To date, Fuchs dystrophy has been largely treated by corneal transplant. Kathryn A. Colby, MD, PhD, chair and the Elisabeth J. Cohen, MD, Professor of Ophthalmology in the Department of Ophthalmology at NYU Grossman School of Medicine, notes that up to 4 percent of the U.S. population can be affected by this disease of the cornea in its early form, and it is the most common reason for corneal transplants.
The Ophthalmology Times speaks with Dr. Colby, who is also director of the NYU Langone Eye Center, to learn more about her role in the Descemet stripping only technique to restore corneal clarity without the need for corneal transplant.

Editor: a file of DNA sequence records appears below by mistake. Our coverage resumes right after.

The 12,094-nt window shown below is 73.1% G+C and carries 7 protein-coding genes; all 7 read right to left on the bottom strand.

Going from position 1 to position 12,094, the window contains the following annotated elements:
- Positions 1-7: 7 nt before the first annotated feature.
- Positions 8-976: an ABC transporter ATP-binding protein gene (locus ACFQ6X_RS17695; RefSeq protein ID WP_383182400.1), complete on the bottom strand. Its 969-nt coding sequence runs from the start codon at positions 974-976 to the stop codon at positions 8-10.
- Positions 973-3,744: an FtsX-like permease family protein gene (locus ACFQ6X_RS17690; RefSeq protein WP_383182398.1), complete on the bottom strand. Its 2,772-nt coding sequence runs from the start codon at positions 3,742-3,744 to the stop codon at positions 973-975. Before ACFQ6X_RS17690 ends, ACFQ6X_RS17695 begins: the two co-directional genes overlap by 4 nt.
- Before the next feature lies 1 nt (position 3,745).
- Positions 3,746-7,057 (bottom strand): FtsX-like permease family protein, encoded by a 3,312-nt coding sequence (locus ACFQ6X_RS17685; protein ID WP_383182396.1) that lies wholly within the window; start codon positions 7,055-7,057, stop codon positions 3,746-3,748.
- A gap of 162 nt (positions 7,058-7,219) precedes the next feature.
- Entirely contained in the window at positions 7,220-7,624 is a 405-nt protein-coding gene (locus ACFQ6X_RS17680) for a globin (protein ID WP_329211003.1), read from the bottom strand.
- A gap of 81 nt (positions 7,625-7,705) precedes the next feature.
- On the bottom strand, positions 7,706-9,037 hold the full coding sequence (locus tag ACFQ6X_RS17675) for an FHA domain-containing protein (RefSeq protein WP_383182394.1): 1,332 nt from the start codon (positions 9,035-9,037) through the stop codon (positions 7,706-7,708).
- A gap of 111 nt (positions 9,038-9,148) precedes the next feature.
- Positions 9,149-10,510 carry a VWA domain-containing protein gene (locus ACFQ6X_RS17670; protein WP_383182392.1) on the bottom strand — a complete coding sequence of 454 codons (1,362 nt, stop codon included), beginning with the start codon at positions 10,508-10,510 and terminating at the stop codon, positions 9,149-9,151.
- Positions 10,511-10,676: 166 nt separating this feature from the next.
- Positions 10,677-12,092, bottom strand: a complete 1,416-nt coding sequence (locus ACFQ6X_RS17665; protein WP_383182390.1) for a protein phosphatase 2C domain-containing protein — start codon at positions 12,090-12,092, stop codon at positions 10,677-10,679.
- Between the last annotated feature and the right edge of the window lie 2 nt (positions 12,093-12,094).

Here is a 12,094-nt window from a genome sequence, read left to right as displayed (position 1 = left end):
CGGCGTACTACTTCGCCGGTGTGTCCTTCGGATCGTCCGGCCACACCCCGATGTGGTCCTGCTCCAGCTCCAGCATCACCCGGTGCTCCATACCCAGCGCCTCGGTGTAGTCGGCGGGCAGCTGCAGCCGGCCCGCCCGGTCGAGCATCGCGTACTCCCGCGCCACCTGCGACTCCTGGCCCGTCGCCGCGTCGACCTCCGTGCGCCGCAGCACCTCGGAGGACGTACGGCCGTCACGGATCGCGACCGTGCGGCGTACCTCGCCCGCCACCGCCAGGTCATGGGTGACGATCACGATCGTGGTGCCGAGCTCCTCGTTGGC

“The procedure itself, Descemet stripping, is actually well within the skill set of anyone who does endothelial keratoplasty,” Dr. Colby says. “Normally, with an endothelial keratoplasty we remove about 8, maybe 8.5 mm, of endothelium, and here you’re just removing the center 4 or perhaps 5 mm.”
Watch more from the Ophthalmology Times.